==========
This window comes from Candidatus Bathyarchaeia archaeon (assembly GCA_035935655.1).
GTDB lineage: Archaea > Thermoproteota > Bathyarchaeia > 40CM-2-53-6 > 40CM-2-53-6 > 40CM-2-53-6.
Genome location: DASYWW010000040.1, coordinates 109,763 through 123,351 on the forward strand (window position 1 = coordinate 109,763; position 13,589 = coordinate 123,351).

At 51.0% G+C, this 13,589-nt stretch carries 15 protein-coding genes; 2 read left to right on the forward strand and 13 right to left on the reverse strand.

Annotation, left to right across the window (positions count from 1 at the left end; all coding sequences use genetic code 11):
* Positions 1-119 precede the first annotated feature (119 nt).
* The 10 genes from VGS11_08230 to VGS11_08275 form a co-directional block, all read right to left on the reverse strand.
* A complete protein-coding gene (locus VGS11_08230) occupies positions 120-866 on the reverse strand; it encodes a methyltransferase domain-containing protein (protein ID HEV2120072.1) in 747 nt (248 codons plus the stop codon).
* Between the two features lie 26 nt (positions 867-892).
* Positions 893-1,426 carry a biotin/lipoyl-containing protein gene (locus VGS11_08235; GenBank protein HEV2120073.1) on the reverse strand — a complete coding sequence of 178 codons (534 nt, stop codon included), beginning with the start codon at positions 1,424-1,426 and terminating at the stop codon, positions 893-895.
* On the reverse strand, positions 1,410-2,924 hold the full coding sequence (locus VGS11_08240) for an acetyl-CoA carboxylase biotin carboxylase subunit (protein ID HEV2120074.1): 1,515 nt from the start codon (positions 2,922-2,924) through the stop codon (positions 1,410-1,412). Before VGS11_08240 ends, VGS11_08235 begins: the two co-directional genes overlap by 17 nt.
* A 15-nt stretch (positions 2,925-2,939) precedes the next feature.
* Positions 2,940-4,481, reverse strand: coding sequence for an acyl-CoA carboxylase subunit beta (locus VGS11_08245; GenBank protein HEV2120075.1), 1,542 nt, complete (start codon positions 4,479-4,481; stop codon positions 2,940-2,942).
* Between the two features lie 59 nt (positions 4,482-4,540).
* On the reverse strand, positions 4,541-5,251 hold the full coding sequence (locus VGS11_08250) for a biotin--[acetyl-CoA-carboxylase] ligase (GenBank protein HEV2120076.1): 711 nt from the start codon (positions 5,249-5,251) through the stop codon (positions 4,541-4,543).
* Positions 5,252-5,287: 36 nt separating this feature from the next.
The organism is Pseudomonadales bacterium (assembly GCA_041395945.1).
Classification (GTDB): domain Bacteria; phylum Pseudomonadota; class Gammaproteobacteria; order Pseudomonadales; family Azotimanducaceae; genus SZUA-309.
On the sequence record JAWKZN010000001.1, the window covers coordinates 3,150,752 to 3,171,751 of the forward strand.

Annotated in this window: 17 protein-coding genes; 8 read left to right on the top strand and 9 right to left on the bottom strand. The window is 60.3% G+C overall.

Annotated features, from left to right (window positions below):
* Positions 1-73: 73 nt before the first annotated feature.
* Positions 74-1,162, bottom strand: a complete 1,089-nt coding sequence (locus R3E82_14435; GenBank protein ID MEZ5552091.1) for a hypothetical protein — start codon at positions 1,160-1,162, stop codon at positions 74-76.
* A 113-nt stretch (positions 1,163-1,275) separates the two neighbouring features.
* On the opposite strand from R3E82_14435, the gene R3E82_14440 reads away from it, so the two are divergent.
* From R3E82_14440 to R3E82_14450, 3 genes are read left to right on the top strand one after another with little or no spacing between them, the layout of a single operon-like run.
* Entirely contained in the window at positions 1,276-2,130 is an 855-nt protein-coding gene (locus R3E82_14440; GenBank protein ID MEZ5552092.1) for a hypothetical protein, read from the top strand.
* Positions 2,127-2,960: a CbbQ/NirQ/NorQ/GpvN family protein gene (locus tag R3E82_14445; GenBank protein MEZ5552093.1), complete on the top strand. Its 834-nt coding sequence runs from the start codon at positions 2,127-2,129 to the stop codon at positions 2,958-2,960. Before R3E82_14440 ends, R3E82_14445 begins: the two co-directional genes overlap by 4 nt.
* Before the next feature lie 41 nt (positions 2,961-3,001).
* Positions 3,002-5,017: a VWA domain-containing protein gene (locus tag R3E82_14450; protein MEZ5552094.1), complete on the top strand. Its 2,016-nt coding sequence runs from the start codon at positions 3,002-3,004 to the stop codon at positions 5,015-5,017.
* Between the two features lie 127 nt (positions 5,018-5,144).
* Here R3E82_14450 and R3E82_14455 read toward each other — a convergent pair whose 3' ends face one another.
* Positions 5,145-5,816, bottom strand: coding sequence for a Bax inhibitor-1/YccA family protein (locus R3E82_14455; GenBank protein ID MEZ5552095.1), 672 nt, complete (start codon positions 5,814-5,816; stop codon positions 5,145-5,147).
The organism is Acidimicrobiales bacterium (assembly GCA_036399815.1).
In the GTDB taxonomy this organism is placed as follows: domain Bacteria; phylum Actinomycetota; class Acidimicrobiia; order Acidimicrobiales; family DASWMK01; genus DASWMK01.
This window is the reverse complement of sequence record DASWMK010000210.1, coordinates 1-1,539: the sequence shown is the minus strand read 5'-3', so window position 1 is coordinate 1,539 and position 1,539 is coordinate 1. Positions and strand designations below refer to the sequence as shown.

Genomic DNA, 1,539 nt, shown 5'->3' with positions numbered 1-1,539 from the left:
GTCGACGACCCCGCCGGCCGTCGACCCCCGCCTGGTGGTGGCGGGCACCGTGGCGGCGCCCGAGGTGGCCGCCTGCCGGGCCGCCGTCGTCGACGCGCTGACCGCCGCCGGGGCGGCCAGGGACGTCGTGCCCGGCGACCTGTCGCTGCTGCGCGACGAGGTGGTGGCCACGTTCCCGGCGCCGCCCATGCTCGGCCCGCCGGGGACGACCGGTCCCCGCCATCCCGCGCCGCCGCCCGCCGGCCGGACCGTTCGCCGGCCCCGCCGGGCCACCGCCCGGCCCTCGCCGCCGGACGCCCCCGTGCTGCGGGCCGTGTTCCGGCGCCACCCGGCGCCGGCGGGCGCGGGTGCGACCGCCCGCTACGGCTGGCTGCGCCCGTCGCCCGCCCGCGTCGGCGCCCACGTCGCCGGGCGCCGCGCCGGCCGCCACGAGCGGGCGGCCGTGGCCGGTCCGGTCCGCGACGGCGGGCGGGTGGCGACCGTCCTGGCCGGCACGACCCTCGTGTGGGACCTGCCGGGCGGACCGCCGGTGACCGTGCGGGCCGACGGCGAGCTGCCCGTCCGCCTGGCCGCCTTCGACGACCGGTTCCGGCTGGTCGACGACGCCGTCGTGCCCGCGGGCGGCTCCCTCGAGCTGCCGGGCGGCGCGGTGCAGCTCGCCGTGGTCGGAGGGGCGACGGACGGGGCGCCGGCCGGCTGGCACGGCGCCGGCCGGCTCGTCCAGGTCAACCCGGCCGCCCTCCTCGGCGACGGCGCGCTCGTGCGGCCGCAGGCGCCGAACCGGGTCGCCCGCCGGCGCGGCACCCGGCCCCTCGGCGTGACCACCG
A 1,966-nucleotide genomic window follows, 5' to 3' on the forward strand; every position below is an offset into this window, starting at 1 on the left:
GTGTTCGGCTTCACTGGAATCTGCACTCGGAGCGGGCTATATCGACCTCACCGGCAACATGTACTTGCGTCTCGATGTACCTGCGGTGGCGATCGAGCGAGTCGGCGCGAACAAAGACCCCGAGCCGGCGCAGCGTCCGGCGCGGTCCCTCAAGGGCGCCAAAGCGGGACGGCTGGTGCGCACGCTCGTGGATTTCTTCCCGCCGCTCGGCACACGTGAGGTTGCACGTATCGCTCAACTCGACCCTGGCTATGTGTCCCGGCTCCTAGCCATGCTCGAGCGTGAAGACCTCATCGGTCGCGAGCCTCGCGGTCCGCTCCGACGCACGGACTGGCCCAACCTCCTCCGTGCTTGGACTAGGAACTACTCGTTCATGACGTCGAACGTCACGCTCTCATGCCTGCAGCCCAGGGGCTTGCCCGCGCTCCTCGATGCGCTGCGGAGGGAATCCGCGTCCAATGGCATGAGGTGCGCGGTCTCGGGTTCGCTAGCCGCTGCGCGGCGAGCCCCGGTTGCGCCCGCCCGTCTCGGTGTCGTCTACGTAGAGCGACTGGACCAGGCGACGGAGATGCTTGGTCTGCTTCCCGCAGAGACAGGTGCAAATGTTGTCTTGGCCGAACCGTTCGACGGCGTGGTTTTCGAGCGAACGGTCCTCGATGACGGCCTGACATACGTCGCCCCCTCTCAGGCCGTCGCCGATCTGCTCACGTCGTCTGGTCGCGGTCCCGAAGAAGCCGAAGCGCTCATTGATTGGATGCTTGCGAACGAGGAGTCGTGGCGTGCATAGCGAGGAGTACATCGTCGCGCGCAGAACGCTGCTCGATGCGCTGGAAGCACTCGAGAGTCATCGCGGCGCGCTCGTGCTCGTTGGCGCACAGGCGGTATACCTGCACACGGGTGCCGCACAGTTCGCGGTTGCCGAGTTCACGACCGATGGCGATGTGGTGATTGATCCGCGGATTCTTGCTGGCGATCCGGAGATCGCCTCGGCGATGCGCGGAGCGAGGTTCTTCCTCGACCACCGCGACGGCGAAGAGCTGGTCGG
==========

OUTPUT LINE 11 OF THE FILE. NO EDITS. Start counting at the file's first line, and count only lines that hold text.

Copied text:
* On the reverse strand, positions 1,410-2,924 hold the full coding sequence (locus VGS11_08240) for an acetyl-CoA carboxylase biotin carboxylase subunit (protein ID HEV2120074.1): 1,515 nt from the start codon (positions 2,922-2,924) through the stop codon (positions 1,410-1,412). Before VGS11_08240 ends, VGS11_08235 begins: the two co-directional genes overlap by 17 nt.